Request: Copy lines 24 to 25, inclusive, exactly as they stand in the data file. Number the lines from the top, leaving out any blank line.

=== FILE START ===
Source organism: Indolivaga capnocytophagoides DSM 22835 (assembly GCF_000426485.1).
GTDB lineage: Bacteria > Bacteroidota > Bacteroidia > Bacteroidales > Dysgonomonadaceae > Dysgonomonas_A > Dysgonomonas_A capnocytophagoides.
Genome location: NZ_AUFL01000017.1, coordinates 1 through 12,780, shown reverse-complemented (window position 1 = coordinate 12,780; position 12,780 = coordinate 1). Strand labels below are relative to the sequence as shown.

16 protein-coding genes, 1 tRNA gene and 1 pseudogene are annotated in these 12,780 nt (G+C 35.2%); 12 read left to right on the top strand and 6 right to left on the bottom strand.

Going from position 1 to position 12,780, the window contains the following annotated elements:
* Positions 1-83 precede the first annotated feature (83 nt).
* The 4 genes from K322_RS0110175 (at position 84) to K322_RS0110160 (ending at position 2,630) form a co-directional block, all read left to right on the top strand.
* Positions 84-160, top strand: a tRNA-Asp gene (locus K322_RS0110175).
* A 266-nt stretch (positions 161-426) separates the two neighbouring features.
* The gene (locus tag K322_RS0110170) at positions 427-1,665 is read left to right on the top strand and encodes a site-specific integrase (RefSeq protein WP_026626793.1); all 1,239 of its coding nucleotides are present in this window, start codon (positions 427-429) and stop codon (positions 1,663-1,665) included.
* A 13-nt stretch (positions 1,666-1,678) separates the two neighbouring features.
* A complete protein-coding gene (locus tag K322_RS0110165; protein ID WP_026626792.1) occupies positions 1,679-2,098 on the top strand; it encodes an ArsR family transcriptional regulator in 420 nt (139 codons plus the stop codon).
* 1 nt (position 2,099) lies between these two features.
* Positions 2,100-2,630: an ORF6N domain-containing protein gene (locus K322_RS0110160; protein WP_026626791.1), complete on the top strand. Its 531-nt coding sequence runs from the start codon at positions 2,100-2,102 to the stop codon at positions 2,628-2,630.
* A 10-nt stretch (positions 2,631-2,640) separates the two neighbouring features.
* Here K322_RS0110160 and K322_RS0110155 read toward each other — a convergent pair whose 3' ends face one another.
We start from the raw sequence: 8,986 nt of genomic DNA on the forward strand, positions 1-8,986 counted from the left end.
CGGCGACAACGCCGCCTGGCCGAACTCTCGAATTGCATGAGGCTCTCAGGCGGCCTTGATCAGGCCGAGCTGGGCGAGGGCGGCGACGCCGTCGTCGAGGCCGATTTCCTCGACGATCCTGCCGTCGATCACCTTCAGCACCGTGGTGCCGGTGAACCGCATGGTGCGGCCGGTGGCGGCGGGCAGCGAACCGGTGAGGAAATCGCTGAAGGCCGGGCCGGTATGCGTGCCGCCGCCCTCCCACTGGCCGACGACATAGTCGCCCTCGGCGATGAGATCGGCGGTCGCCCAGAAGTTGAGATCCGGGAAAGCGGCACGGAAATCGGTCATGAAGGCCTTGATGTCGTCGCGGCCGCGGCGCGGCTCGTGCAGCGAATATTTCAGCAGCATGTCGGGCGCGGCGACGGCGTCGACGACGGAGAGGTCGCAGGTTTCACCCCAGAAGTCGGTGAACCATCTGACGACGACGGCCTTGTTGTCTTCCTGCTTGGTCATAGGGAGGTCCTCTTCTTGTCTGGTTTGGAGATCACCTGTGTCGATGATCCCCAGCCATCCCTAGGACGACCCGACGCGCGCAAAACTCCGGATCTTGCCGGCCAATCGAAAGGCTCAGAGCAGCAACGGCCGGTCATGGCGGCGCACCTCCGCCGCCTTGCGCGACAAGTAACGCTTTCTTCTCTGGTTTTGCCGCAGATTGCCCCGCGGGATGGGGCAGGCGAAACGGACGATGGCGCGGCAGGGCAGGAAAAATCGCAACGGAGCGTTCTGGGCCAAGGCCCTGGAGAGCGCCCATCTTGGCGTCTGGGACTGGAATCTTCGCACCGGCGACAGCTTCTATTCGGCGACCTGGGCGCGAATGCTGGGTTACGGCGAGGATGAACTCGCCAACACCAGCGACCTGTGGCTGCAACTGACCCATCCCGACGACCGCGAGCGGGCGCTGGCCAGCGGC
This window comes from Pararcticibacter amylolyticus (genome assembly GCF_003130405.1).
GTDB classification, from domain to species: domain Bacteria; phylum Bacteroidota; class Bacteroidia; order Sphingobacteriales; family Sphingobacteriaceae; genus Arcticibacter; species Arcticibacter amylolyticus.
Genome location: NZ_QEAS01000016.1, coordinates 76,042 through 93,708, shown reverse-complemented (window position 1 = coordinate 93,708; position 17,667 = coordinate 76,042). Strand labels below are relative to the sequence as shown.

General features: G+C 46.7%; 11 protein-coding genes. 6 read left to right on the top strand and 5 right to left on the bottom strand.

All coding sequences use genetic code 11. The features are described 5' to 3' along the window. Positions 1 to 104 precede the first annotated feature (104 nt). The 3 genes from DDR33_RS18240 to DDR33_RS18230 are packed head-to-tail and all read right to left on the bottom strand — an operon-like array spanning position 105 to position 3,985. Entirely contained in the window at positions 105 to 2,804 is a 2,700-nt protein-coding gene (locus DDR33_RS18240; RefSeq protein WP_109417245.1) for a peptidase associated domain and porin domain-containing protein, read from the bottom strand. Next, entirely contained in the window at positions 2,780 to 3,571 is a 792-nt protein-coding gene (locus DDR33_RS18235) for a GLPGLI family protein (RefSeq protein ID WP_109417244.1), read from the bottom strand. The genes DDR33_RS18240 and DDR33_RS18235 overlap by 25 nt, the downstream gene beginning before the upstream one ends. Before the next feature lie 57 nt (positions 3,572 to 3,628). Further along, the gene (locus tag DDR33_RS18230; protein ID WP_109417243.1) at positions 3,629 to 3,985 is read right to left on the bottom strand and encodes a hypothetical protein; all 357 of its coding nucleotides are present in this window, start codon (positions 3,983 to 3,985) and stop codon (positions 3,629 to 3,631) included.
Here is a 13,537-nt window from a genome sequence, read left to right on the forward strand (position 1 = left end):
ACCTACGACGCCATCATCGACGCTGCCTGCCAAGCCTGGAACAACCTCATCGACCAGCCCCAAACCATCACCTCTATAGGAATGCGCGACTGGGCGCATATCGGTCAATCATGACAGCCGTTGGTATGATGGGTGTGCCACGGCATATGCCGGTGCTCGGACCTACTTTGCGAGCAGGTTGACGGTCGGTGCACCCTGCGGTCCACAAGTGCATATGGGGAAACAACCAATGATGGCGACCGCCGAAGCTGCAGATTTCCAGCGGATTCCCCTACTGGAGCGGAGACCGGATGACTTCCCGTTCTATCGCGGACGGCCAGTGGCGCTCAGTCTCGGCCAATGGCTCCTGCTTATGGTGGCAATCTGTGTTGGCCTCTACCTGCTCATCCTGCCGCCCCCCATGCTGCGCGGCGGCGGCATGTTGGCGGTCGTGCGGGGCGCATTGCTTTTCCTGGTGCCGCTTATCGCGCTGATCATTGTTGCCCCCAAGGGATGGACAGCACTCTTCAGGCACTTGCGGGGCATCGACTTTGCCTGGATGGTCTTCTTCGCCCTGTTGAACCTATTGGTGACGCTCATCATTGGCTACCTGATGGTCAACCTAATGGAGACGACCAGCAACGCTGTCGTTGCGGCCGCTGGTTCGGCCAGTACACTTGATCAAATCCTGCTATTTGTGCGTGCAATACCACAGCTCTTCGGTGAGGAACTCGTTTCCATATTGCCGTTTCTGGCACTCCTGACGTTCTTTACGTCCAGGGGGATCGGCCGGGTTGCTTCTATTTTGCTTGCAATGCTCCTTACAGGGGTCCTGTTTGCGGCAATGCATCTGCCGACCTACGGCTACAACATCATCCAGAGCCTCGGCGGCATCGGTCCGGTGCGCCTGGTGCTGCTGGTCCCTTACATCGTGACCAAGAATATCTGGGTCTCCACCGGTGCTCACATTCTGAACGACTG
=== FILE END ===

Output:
Here is a 13,537-nt window from a genome sequence, read left to right on the forward strand (position 1 = left end):
ACCTACGACGCCATCATCGACGCTGCCTGCCAAGCCTGGAACAACCTCATCGACCAGCCCCAAACCATCACCTCTATAGGAATGCGCGACTGGGCGCATATCGGTCAATCATGACAGCCGTTGGTATGATGGGTGTGCCACGGCATATGCCGGTGCTCGGACCTACTTTGCGAGCAGGTTGACGGTCGGTGCACCCTGCGGTCCACAAGTGCATATGGGGAAACAACCAATGATGGCGACCGCCGAAGCTGCAGATTTCCAGCGGATTCCCCTACTGGAGCGGAGACCGGATGACTTCCCGTTCTATCGCGGACGGCCAGTGGCGCTCAGTCTCGGCCAATGGCTCCTGCTTATGGTGGCAATCTGTGTTGGCCTCTACCTGCTCATCCTGCCGCCCCCCATGCTGCGCGGCGGCGGCATGTTGGCGGTCGTGCGGGGCGCATTGCTTTTCCTGGTGCCGCTTATCGCGCTGATCATTGTTGCCCCCAAGGGATGGACAGCACTCTTCAGGCACTTGCGGGGCATCGACTTTGCCTGGATGGTCTTCTTCGCCCTGTTGAACCTATTGGTGACGCTCATCATTGGCTACCTGATGGTCAACCTAATGGAGACGACCAGCAACGCTGTCGTTGCGGCCGCTGGTTCGGCCAGTACACTTGATCAAATCCTGCTATTTGTGCGTGCAATACCACAGCTCTTCGGTGAGGAACTCGTTTCCATATTGCCGTTTCTGGCACTCCTGACGTTCTTTACGTCCAGGGGGATCGGCCGGGTTGCTTCTATTTTGCTTGCAATGCTCCTTACAGGGGTCCTGTTTGCGGCAATGCATCTGCCGACCTACGGCTACAACATCATCCAGAGCCTCGGCGGCATCGGTCCGGTGCGCCTGGTGCTGCTGGTCCCTTACATCGTGACCAAGAATATCTGGGTCTCCACCGGTGCTCACATTCTGAACGACTG